Last week, I started thinking about children’s boredom after realising I don’t think I’ve felt bored for at least ten years. I’ve started a few discussions on this and feel pretty alone in my thinking that boredom is a good thing. I’m not saying in huge doses but some is good. Otherwise, what is going to happen to our children?
I watch all of us on the bus tapping and talking away incessantly. Our need for endless stimulation coupled with our incredibly busy lives is going completely over the top. Even if we fight these pressures and try to adopt a slower pace, I think these days we often fail. And therefore, if our children become used to constant stimulation at a young age, plus they grow up having technology ON all the time, which is encouraging them to communicate all the time … what hope do they have of living calm relaxing lives? There’s a chance the next generation rebels and today’s toddlers won’t be sitting on the phone tapping away – but I think that’s unlikely.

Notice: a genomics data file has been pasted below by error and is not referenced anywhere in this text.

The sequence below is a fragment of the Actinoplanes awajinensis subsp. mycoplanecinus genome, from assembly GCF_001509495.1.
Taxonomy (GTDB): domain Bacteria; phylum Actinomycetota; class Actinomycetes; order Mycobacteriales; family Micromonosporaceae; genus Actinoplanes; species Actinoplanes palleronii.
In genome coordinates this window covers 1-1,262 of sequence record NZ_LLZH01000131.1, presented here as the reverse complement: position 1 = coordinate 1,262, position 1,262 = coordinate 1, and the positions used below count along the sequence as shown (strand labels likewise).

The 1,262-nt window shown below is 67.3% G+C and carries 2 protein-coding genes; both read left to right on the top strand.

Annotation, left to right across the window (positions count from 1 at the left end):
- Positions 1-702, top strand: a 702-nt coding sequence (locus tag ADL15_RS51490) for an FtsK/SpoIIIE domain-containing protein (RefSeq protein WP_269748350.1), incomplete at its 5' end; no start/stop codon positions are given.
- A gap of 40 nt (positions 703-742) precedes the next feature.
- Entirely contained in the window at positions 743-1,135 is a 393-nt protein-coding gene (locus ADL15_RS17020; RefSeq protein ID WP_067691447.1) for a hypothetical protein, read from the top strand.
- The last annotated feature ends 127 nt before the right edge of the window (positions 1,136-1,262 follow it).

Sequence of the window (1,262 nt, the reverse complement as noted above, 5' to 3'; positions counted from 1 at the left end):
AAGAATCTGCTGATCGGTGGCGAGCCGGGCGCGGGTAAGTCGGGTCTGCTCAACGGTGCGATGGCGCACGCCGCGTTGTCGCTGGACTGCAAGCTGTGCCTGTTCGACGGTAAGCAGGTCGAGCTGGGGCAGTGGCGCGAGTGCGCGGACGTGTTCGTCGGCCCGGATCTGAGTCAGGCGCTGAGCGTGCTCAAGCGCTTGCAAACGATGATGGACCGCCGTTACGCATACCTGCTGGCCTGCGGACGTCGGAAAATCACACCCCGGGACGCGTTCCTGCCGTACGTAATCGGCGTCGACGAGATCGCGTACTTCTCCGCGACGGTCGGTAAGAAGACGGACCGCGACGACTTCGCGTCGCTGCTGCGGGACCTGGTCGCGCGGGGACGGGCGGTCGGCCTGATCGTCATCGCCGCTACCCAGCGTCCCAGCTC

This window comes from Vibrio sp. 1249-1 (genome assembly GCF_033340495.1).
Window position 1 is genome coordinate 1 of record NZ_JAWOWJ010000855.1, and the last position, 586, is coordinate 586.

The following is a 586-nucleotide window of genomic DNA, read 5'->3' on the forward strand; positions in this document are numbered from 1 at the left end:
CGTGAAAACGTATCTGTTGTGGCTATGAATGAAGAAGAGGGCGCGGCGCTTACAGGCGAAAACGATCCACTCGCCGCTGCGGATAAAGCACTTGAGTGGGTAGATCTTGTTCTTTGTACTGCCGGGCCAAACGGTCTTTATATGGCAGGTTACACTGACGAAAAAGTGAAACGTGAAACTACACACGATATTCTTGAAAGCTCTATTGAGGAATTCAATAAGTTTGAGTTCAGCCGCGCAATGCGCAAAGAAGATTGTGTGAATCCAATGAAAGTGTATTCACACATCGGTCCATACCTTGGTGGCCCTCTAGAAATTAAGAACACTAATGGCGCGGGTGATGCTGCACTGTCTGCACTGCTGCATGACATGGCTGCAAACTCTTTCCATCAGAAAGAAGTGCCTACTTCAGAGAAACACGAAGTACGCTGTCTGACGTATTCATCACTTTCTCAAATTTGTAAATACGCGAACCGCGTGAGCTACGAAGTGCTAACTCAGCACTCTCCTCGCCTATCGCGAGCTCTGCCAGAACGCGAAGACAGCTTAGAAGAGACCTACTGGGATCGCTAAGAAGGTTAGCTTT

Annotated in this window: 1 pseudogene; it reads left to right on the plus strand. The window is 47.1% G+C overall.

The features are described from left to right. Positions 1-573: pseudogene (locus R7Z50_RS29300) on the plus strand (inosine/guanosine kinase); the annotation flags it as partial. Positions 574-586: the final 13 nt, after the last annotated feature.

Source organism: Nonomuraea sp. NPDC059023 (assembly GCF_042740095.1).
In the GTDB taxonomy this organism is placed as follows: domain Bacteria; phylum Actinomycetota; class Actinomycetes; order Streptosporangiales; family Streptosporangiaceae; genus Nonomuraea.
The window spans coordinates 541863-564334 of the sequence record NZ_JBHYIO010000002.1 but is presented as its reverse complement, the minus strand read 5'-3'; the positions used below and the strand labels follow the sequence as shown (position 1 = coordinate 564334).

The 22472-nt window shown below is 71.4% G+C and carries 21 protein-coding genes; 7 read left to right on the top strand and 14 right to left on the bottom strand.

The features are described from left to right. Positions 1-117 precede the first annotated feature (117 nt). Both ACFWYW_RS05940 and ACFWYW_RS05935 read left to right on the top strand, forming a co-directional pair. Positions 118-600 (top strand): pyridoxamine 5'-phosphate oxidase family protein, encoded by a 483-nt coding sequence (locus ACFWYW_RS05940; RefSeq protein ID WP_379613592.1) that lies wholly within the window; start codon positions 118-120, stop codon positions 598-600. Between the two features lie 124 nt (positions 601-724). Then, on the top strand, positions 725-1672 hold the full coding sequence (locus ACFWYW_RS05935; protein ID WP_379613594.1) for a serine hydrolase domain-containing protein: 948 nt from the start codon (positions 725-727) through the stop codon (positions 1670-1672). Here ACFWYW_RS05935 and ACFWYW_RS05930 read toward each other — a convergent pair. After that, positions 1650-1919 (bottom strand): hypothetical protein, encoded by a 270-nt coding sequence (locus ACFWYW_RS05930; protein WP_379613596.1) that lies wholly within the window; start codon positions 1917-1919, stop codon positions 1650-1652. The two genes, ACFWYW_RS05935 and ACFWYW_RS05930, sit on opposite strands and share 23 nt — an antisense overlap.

And funnily enough, whilst I was making breakfast last week, I heard this same topic on Radio 4′s Thought For The Day. I’m not sure what this says about me these days but I found an ally there. The person was discussing this with the summer holidays in mind. Do we really need to find things for our children to do all the time? Of course, we’re not talking about childcare if you’re working. This is about ‘activities’. He remembered his childhood and feels that the good side of boredom is that it encourages children to develop new games, use their imagination, play in new ways. And we know that can only be positive for their development. But also – can you remember the satisfaction when you had come up with a new game and had spent endless hours of fun on something you created? That is the discovery of a sense of satisfaction which I want my daughter to experience.
So of course, there’s a bit of me that feels bad. I mean – I have not forgotten those endless summer holidays when I felt I must be in the most boring spot in the world. And those long car journeys, yuck. No, I don’t want her to actually experience that. But, I do want her to have nothing to do once in a while, say ‘mummy I’m bored’ and then dig deep into her imagination, with no computer, TV or phone. I definitely don’t want her feeling harassed by endless to do lists and too busy to enjoy her life.